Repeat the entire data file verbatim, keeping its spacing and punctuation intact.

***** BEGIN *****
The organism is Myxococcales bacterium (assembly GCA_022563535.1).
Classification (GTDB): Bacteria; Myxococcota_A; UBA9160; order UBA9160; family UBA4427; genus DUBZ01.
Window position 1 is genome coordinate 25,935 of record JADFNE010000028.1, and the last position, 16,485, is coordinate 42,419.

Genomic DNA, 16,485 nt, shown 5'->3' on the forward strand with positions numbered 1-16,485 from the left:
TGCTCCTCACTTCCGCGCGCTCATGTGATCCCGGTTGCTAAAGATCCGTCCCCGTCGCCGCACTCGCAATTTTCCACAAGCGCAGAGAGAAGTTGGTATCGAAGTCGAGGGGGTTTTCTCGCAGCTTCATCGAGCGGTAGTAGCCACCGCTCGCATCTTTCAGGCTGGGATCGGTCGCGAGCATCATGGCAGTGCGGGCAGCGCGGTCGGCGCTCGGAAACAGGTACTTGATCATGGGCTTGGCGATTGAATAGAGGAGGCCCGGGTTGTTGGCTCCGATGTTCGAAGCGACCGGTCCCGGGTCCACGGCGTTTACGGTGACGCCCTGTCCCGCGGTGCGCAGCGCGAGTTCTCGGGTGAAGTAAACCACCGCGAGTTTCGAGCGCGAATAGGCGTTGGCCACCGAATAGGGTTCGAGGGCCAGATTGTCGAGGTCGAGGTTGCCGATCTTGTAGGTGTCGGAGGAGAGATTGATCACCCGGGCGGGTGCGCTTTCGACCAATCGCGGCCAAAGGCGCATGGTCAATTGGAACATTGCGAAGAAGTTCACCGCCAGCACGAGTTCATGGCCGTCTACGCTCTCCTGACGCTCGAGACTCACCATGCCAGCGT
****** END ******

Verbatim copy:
The organism is Myxococcales bacterium (assembly GCA_022563535.1).
Classification (GTDB): Bacteria; Myxococcota_A; UBA9160; order UBA9160; family UBA4427; genus DUBZ01.
Window position 1 is genome coordinate 25,935 of record JADFNE010000028.1, and the last position, 16,485, is coordinate 42,419.

Genomic DNA, 16,485 nt, shown 5'->3' on the forward strand with positions numbered 1-16,485 from the left:
TGCTCCTCACTTCCGCGCGCTCATGTGATCCCGGTTGCTAAAGATCCGTCCCCGTCGCCGCACTCGCAATTTTCCACAAGCGCAGAGAGAAGTTGGTATCGAAGTCGAGGGGGTTTTCTCGCAGCTTCATCGAGCGGTAGTAGCCACCGCTCGCATCTTTCAGGCTGGGATCGGTCGCGAGCATCATGGCAGTGCGGGCAGCGCGGTCGGCGCTCGGAAACAGGTACTTGATCATGGGCTTGGCGATTGAATAGAGGAGGCCCGGGTTGTTGGCTCCGATGTTCGAAGCGACCGGTCCCGGGTCCACGGCGTTTACGGTGACGCCCTGTCCCGCGGTGCGCAGCGCGAGTTCTCGGGTGAAGTAAACCACCGCGAGTTTCGAGCGCGAATAGGCGTTGGCCACCGAATAGGGTTCGAGGGCCAGATTGTCGAGGTCGAGGTTGCCGATCTTGTAGGTGTCGGAGGAGAGATTGATCACCCGGGCGGGTGCGCTTTCGACCAATCGCGGCCAAAGGCGCATGGTCAATTGGAACATTGCGAAGAAGTTCACCGCCAGCACGAGTTCATGGCCGTCTACGCTCTCCTGACGCTCGAGACTCACCATGCCAGCGT